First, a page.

The Political Economy of United States' Free Trade Arrangements
22 Pages Posted: 19 Oct 2003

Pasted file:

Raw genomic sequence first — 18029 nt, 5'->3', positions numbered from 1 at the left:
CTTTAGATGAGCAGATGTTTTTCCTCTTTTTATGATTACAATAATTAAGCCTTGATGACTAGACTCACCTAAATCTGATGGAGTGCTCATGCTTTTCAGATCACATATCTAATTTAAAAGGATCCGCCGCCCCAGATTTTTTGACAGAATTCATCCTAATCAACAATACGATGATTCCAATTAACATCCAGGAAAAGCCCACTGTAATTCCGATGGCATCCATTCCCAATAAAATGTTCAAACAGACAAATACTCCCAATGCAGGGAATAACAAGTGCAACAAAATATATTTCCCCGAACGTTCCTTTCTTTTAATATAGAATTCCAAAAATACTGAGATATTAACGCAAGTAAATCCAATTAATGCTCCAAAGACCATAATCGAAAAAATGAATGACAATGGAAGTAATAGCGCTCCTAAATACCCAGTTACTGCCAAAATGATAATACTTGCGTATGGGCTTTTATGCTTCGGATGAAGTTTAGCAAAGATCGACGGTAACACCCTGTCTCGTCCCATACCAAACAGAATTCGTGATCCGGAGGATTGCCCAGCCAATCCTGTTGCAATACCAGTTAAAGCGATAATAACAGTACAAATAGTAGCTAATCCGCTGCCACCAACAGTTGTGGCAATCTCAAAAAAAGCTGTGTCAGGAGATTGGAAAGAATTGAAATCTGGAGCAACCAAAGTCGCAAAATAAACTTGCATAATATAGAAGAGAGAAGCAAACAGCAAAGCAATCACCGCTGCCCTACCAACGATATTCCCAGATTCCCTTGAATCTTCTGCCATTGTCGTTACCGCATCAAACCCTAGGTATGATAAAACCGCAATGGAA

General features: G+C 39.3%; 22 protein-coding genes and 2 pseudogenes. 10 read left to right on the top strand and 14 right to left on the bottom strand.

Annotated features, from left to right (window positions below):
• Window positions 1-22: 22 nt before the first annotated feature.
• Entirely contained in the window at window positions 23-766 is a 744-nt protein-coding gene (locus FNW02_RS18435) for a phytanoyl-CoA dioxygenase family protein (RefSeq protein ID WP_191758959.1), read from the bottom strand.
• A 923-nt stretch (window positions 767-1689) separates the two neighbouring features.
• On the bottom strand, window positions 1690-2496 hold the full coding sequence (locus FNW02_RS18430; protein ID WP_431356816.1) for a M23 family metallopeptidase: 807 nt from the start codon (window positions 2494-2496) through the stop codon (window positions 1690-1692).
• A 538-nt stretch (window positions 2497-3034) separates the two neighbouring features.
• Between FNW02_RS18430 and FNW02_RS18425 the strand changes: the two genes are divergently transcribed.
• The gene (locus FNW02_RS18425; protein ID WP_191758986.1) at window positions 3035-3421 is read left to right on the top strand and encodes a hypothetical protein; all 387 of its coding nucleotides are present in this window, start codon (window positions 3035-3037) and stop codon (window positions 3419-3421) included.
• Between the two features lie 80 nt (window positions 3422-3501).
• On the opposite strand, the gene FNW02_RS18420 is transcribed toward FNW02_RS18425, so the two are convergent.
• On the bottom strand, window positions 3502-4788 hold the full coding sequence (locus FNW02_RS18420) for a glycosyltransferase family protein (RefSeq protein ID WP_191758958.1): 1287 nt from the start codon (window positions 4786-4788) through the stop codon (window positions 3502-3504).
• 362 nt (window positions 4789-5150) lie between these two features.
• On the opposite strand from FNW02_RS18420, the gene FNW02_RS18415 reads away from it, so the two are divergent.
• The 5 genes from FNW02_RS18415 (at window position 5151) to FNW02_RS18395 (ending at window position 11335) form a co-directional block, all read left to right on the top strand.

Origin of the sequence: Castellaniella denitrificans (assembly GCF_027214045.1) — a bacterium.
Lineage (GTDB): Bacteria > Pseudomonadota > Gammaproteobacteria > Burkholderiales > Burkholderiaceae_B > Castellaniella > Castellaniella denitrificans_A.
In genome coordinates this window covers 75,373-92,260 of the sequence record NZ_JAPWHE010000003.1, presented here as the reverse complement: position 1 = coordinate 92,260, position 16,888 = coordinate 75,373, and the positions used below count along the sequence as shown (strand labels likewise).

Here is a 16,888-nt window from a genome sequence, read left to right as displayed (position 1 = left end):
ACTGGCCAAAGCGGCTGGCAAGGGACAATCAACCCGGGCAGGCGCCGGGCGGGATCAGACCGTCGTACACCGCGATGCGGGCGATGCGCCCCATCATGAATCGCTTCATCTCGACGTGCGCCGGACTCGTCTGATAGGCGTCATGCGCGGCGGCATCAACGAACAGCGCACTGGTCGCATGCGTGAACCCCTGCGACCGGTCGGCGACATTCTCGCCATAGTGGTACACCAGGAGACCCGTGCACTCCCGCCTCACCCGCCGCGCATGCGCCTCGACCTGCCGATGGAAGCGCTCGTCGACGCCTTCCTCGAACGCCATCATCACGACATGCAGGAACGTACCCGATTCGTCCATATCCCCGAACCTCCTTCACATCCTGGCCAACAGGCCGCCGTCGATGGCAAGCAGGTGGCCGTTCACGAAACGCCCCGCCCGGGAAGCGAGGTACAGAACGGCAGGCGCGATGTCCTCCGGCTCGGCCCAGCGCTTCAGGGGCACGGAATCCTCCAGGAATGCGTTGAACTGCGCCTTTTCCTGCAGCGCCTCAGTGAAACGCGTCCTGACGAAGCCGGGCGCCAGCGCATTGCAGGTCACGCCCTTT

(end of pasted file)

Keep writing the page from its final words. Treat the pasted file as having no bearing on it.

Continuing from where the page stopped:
Far from being the leader, the US has been a 'domino' belatedly falling into line in the global rush toward bilateral and regional free trade arrangements. Often the initiative for negotiations has come from seemingly weaker trading partners. Once in the game, however, and aware of the asymmetries of market power and issue salience that enhance US bargaining leverage, the US has been aggressively pursuing a variety of commercial and diplomatic interests, both tactical and strategic, that include bolstering local democratic institutions and processes of economic reform, strengthening US security ties, accelerating region-wide commercial liberalisation by allying with a regional leader, establishing new precedents to use as bench markers in future trade negotiations, and otherwise using free trade accords to advance its comprehensive global trade policy agenda. Bilateralism and regionalism have opened the door to an explicit introduction of political criteria, in contradiction to GATT/WTO apolitical universalism. While often reactive to the initiatives of other nations, the US has not been indiscriminate, deflecting the entreaties of suitors where US international political economy interests are not served.
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